Tuesday, November 3, 2015

Scientist from Harvard Sugest Diamond Dust as an Alternative to Climate Change

Injecting solid dust in the stratosphere could be a feasible "geoengineering" to counter the climate changes.

Geoengineering has been defined as an approach to the climate change problem. The Royal Society defines geoengineering as "deliberate large-scale manipulation of the planetary environment to counteract anthropogenic climate change". It is dividen into two basic categories:
  1. Carbon Dioxide Removal techniques.
  2. Solar Radiation Management techniques, which reflect a small percentage of the sun's light and heat back into the space.
Climate scientists have thought up plenty of futuristic ways to cool the planet, but a recent study suggest a new idea: spraying diamond dust in the stratosphere. Solid aerosol particles have been proposed as an alternative to sulfate aerosols for solar geoengineering. A team of scientist from Harvard University in Cambridge, Massachusetts, in their paper published in Atmospheric Chemistry and Physics suggest that nanoparticles of diamond and aluminum oxide could be more effective and less environmentally damaging than sulphate due to in atmosphere, sulphate can produce sulphuric acid, which is a problem to the ozone layer, also, by absorption of certain wavelengths, they heat up the lower stratosphere, it could affect air-circulation patterns and climate. This problem isn't present when alumina and diamond are used, it is because they don't produce sulfuric acid and absorb particular wavelengths of light in a different way. Alumina dust would achieve a similar cooling effect to that sulphate sprays, but diamond dust would be at least 50% more effective.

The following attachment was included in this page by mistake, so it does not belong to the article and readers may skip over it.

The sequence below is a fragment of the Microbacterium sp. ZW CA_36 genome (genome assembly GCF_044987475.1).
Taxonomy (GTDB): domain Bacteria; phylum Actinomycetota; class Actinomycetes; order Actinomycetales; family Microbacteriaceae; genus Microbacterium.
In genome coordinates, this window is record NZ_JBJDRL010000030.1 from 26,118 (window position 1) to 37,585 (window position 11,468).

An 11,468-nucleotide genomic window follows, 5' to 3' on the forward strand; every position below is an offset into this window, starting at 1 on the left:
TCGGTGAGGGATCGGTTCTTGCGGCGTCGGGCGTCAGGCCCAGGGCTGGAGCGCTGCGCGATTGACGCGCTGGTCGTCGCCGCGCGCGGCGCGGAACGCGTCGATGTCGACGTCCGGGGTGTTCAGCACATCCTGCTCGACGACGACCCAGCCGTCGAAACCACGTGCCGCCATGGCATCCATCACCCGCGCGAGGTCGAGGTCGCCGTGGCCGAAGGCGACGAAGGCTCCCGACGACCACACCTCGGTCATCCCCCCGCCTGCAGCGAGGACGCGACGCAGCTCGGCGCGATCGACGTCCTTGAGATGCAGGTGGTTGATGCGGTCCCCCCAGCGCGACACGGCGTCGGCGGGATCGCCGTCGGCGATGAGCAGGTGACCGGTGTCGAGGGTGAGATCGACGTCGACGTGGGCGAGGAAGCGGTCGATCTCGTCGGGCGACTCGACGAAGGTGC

There are different problems with the application of this project, one of the most important is the cost of diamond dust, this is less expensive than cut gemstones, but the cost still being high (less than US$100 per kilogram), however, according to the results of the paper, the amount of human-emitted greenhouse gases would take hundreds of thousands of tonnes of dust annually.
In another paper, David Keith says that by 2065 the population of the planet will be among 10 billion people, and the cost might be of $5 per person to pump up 450,000 tons of dust.
In spite of the disadvantages of sulphate, it is well studied and understood, however, the risk of both alumina and diamond nanoparticles are unknown, although the Harvard researchers are doing la test to remedy that. 
Recent studies suggest that solid dust could significantly lower some of the risks associated with sulphates.

  • Weisenstein, D. K., & Keith, D. W. (2015). Solar geoengineering using solid aerosol in the stratosphere. Atmospheric Chemistry and Physics Discussions, 15(8), 11799-11851.
  • http://www.geoengineeringwatch.org/


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